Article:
Colorado Springs Military Newspaper Group

Schriever Sentinel

Bow hunters start spring season with an eye for turkey

Capt. Robert Dover, 19th Space Operations Squadron, and Capt. Bill Spencer, 1st Space Operations Squadron, take a few shots at a local archery range April 13. Both captains prefer bowhunting to rifle or shotgun hunting. Colorado’s spring turkey-hunting season began April 10 and runs through May 23. (U.S. Air Force photo/Scott Prater)

Capt. Robert Dover, 19th Space Operations Squadron, and Capt. Bill Spencer, 1st Space Operations Squadron, take a few shots at a local archery range April 13. Both captains prefer bowhunting to rifle or shotgun hunting. Colorado’s spring turkey-hunting season began April 10 and runs through May 23. (U.S. Air Force photo/Scott Prater)

By Scott Prater

Schriever Sentinel

Capt. Bill Spencer attempts to sound like a bearded gobbler. He uses a mouth call, a box call and a decoy. Often times he’ll camouflage himself in what’s known as a “blind.” He makes every effort to remain as silent and stealthy as possible — and he waits.

“The idea is to trick the bird to come in,” Captain Spencer said. “And if you’re hunting with a bow, you want to draw them in to less than 40 yards.”

This scenario will play out several times over the next few weeks.

Captain Spencer, 1st Space Operations Squadron, flight commander for Multi-Mission Satellite Operations Center Standards and Evaluation Flight, is one of a few hunters here at Schriever who have waited in anticipation for the first day of spring turkey hunting season, which began April 10 in Colorado.

He likes to hunt turkeys at Fort Carson, obviously for its proximity, but also for its terrain, and the types of turkeys (Merriams) who make their homes in the southwest area of the post.

Capt. Robert Dover, 19th SOPS chief of crew force management, on the other hand, often travels to an area north of Trinidad, Colo., for his hunting expeditions, while Seth Cannello, Schriever fitness center director, likes to travel to the state’s eastern plains.

All three use a bow to hunt turkeys and other game.

Hunting with a bow, as opposed to a rifle or shotgun, is arguably more challenging for the hunters, but they say using the weapon has several advantages.

“I started bowhunting with my dad in Pennsylvania as a kid,” Captain Spencer said. “We like it because there aren’t a bunch of people running around, and there’s not a bunch of hunters shooting guns. The experience is peaceful, relaxing, and you get to see the animals in a more natural state… they’re not frightened.”

Typically, the sport of hunting is passed on from one generation to the next, but Captain Dover didn’t start until he hit his mid 20s.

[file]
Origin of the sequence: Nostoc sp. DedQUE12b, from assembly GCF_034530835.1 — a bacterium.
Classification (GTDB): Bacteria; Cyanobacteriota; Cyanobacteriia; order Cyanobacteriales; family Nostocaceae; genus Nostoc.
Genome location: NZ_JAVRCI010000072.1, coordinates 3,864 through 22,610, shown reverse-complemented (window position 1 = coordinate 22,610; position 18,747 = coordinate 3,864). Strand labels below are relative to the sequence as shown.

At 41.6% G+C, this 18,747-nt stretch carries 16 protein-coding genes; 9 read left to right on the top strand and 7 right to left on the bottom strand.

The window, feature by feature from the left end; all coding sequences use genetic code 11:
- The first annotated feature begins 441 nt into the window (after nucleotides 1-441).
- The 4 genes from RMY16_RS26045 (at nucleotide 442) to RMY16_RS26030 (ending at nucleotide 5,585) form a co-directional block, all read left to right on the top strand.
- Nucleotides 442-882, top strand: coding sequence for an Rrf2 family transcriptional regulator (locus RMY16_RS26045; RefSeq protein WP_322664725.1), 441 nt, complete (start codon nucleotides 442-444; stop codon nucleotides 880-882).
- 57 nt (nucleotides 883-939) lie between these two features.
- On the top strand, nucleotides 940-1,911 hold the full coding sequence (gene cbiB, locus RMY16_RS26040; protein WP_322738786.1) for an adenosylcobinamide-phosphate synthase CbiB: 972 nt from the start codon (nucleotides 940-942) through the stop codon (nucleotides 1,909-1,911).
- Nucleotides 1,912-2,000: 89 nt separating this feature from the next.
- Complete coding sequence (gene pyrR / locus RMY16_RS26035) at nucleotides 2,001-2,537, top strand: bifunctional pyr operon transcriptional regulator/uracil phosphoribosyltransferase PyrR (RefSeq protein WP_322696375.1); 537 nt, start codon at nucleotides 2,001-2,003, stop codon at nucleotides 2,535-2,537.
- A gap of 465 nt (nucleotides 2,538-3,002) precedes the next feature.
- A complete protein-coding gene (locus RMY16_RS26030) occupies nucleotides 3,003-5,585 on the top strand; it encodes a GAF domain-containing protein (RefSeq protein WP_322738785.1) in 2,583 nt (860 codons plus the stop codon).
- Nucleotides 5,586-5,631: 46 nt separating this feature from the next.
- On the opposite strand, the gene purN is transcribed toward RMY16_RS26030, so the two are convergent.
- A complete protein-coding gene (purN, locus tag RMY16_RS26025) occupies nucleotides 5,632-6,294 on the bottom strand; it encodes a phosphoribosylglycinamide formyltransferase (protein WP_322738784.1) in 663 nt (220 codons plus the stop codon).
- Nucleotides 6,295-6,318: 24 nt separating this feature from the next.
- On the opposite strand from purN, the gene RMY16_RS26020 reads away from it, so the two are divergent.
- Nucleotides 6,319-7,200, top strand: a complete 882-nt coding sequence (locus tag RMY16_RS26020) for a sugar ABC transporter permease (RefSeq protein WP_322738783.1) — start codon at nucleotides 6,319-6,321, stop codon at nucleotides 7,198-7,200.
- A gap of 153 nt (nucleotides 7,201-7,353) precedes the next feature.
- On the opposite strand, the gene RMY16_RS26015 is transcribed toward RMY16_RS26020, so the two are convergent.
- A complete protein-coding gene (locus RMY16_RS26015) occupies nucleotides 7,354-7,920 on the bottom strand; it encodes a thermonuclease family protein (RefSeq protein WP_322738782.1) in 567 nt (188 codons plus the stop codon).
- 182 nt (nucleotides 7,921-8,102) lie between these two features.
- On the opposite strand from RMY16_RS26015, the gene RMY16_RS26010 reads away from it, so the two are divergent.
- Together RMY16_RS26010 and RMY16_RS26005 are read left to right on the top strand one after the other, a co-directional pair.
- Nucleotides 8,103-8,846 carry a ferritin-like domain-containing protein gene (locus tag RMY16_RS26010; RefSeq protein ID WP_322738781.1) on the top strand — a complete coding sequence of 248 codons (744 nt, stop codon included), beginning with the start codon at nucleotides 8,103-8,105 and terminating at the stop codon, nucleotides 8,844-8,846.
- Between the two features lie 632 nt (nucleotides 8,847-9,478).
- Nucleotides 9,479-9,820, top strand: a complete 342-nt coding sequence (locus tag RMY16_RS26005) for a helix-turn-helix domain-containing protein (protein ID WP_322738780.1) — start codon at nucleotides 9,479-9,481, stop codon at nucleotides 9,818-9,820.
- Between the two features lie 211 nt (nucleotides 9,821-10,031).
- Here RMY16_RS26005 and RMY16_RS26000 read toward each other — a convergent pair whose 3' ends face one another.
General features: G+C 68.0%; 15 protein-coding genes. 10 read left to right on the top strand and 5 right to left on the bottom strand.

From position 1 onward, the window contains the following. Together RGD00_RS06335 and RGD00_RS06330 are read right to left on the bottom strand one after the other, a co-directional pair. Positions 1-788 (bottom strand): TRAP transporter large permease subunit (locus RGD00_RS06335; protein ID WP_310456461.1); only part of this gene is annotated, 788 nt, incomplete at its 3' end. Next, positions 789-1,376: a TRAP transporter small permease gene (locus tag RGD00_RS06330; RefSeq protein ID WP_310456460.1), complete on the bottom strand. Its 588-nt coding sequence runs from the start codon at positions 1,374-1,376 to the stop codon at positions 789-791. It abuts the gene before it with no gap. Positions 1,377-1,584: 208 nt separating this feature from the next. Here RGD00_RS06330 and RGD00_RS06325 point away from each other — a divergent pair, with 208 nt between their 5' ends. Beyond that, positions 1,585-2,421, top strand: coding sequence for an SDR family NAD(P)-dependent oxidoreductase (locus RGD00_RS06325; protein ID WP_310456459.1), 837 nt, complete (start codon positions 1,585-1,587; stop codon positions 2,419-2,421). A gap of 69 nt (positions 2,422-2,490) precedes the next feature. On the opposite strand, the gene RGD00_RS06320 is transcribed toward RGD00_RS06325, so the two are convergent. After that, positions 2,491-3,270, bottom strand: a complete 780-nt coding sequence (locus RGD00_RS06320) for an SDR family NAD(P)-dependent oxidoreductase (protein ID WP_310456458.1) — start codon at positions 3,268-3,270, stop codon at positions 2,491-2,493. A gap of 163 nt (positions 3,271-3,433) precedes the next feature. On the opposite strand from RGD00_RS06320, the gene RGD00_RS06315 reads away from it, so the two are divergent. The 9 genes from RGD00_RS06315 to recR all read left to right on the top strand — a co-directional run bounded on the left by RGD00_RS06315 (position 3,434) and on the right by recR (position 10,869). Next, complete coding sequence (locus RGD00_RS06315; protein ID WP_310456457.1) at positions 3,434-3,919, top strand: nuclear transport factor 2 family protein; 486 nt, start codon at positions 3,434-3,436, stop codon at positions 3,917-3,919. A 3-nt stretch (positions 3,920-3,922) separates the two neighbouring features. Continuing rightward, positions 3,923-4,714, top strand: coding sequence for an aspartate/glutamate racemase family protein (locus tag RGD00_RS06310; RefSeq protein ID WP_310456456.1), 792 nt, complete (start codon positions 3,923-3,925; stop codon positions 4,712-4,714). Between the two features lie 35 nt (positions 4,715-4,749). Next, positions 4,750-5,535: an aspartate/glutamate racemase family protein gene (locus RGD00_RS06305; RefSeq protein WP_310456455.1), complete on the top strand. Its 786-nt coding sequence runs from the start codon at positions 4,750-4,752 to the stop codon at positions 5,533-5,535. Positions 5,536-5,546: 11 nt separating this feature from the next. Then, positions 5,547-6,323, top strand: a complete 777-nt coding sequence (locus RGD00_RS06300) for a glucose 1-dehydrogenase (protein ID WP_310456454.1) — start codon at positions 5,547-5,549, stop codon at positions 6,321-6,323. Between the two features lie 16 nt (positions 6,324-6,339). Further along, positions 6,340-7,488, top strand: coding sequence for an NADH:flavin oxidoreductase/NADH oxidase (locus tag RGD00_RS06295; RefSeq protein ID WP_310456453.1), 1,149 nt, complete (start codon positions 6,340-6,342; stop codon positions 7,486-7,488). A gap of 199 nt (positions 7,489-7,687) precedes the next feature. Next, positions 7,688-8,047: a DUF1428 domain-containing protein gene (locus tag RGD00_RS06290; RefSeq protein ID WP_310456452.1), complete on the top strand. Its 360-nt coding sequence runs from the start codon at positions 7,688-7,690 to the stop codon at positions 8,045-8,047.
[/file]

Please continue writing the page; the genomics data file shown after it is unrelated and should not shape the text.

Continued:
“My dad didn’t hunt, so I was never introduced to the sport until I was in college,” he said. “I started shooting rifles and shotguns with a few friends and eventually ended up turning to bowhunting because I wanted a longer season. In Colorado, the rifle season is only a week long, but bow season is a month long.”

Mr. Cannello just recently started bowhunting. He grew up in Southern Colorado, hunting with shotguns and rifles, but after a long hiatus from the sport, began bowhunting with a fishing buddy.

“I went to a local archery shop and range, tried out some of their bows, and that sort of rekindled my hunting passion,” he said. “My fishing buddy and I just returned from Hugo, Colorado, where we hunted Rio Grande turkeys. They are little easier to hunt than Merriams because they tend to roost in the same areas.”

The sport’s popularity is growing even as anti-hunting groups continue to voice opposition.

“The biggest misconception about hunters from non-hunters is that we’re just out there to kill something,” Captain Dover said. “That’s just not the case. Especially considering the licensing aspects, we don’t kill more than we can eat. We pack our refrigerators full and give a lot of meat away to places like the Marian House and different zoos. For most of us, hunting is about getting outdoors and experiencing nature.”

He explains that hunters tend to be knowledgeable about the animals they hunt and work to preserve the species.

“Most of our hunting fees go toward habitat protection,” he said. “Hunters also donate money to organizations that maintain and expand habitats.”

For now, Captains Dover and Spencer and Mr. Cannello can practice archery at the Air Force Academy or at local clubs, but they may soon be able to practice at a much more convenient location.

The 50th Force Support Squadron is planning to construct an archery range on the south side of Schriever Air Force base by the end of the year. Plans are in the works for the project to include a target-shooting range as well as a 3-D range in a river wash nearby, but funding for the project has not been secured as of yet.

“We’re planning on building a traditional straight shooting range with targets,” said Karen Draper, 50th FSS sustainment flight chief. “We’re also looking at building a 3-D range, which would consist of several target locations, with more realistic targets offering a variety of elevations and angles to take shots from.”

Ms. Draper said the archery range is slated to open later this year pending final approval and funding and urges people who may be interested in the range to submit customer comment cards at any 50th FSS location.

For more information about the proposed archery range, call 567-2525 or visit Outdoor Recreation or the fitness center.

Hunting in Colorado can get complicated, so potential hunters need to contact the Colorado Division of Wildlife to learn rules, laws and the types of licenses they need to hunt legally in the state. For information on hunting seasons, education and training in Colorado visit the CDOW Web site at wildlife.state.co.us.

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